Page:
A federal judge issued a surprising decision that allowed part of an emoluments challenge to proceed toward trial. The opinion has been widely misreported, but still represents a rare win for those arguing that President Donald Trump is accepting prohibited payments from foreign governments at the various Trump properties. However, the decision is only on the threshold standing question and did not address the merits of the constitutional claim. Moreover, United States District Judge Peter Messitte dramatically narrowed the action to only claims related to the Trump Hotel in Washington, D.C. These is considerable debate over the meaning of the Constitution’s “emoluments” clause. There are clearly good-faith arguments that such payments fall within the meaning of the language, but I remain highly skeptical. Even with the much reduced action, I think Messitte is wrong and that the action should have been dismissed in its entirety. Previous actions have been dismissed.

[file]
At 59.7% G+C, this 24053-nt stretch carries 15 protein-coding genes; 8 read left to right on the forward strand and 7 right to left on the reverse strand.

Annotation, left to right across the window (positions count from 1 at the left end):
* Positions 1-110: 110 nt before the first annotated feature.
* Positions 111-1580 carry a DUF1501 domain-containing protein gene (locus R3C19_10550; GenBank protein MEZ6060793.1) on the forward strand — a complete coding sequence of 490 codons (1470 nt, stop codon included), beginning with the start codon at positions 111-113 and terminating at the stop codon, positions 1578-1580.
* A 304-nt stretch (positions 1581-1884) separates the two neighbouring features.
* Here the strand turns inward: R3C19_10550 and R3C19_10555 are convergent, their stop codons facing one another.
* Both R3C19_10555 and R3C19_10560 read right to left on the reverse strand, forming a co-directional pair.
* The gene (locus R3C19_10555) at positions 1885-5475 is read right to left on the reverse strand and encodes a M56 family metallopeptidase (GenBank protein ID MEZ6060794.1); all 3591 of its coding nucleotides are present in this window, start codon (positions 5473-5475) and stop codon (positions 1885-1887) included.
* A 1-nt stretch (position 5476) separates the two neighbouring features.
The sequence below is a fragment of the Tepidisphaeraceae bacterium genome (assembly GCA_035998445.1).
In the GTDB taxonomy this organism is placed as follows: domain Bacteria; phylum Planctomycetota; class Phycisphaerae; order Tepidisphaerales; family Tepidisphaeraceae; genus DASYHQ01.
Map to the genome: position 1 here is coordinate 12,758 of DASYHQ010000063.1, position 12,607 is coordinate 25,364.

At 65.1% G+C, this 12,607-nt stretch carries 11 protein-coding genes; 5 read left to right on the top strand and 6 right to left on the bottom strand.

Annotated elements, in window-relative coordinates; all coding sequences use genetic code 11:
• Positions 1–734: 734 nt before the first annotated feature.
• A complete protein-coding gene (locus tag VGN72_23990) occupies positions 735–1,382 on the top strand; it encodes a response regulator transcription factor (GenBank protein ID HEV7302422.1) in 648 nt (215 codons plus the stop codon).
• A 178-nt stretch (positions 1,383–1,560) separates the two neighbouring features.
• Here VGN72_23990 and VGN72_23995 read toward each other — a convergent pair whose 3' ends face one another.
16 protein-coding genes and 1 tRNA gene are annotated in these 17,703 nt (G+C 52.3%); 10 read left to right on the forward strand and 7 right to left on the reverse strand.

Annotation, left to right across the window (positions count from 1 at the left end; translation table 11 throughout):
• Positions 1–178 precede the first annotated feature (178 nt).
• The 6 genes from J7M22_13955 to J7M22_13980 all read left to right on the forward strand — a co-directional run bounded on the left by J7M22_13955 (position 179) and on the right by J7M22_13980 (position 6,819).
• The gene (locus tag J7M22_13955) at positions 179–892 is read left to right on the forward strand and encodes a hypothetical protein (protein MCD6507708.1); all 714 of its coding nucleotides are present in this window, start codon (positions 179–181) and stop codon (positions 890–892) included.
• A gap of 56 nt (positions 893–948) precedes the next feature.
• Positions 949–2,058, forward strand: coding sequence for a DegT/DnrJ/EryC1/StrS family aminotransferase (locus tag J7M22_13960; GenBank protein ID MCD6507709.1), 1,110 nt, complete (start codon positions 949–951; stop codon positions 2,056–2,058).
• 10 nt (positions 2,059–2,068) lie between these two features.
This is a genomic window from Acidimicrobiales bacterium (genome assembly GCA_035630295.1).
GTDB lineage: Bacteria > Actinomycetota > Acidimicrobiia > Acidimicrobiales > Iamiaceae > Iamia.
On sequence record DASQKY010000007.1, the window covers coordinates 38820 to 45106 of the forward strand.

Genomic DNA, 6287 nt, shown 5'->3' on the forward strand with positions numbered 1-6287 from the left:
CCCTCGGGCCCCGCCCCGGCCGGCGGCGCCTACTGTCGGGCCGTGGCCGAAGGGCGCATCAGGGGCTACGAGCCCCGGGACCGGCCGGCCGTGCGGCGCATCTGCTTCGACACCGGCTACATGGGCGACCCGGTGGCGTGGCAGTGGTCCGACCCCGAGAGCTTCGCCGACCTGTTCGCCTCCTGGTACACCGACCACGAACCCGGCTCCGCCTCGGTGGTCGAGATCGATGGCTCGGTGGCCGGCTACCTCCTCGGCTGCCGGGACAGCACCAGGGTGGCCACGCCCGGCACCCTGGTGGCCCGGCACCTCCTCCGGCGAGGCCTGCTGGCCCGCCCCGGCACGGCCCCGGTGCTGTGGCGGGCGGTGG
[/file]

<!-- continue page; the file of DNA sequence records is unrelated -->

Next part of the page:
The plaintiffs argued that Trump is accepting emoluments in receiving revenue from his various businesses. No president has held the range of assets that Trump brought to office after his election. Thus, there were valid questions raised about the scope of emoluments. I simply find these claims too attenuated. Moreover, none of these Democratic leaders and Trump critics called for such challenges to the Clintons racking in hundreds of millions in person speaking fees or contributions to their foundation. The clause is not limited to Presidents:
Messitte’s decision on standing may be easier to support than any finding of an emolument, but I would still bet against the sustainability of these claims.